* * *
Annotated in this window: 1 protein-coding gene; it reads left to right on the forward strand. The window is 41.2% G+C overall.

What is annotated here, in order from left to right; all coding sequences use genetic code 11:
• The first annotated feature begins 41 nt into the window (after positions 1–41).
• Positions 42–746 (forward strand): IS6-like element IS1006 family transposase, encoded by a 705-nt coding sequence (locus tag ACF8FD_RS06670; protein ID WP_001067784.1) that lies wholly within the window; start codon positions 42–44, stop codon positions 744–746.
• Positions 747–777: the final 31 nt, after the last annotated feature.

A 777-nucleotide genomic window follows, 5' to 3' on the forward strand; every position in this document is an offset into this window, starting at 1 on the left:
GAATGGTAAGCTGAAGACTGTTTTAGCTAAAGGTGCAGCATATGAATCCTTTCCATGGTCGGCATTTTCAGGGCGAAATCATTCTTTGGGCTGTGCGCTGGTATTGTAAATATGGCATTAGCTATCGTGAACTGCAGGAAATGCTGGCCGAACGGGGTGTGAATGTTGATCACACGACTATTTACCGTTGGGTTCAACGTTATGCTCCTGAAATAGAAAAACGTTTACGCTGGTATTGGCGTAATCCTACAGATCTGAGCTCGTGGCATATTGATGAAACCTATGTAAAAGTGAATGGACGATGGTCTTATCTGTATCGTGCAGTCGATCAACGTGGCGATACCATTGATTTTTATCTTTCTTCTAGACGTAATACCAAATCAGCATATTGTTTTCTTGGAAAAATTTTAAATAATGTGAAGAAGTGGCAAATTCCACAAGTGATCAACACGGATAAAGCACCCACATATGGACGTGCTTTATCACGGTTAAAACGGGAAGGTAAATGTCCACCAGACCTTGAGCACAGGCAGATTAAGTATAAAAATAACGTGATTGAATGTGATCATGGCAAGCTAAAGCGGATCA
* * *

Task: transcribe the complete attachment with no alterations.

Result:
Annotated in this window: 1 protein-coding gene; it reads left to right on the forward strand. The window is 41.2% G+C overall.

What is annotated here, in order from left to right; all coding sequences use genetic code 11:
• The first annotated feature begins 41 nt into the window (after positions 1–41).
• Positions 42–746 (forward strand): IS6-like element IS1006 family transposase, encoded by a 705-nt coding sequence (locus tag ACF8FD_RS06670; protein ID WP_001067784.1) that lies wholly within the window; start codon positions 42–44, stop codon positions 744–746.
• Positions 747–777: the final 31 nt, after the last annotated feature.

A 777-nucleotide genomic window follows, 5' to 3' on the forward strand; every position in this document is an offset into this window, starting at 1 on the left:
GAATGGTAAGCTGAAGACTGTTTTAGCTAAAGGTGCAGCATATGAATCCTTTCCATGGTCGGCATTTTCAGGGCGAAATCATTCTTTGGGCTGTGCGCTGGTATTGTAAATATGGCATTAGCTATCGTGAACTGCAGGAAATGCTGGCCGAACGGGGTGTGAATGTTGATCACACGACTATTTACCGTTGGGTTCAACGTTATGCTCCTGAAATAGAAAAACGTTTACGCTGGTATTGGCGTAATCCTACAGATCTGAGCTCGTGGCATATTGATGAAACCTATGTAAAAGTGAATGGACGATGGTCTTATCTGTATCGTGCAGTCGATCAACGTGGCGATACCATTGATTTTTATCTTTCTTCTAGACGTAATACCAAATCAGCATATTGTTTTCTTGGAAAAATTTTAAATAATGTGAAGAAGTGGCAAATTCCACAAGTGATCAACACGGATAAAGCACCCACATATGGACGTGCTTTATCACGGTTAAAACGGGAAGGTAAATGTCCACCAGACCTTGAGCACAGGCAGATTAAGTATAAAAATAACGTGATTGAATGTGATCATGGCAAGCTAAAGCGGATCA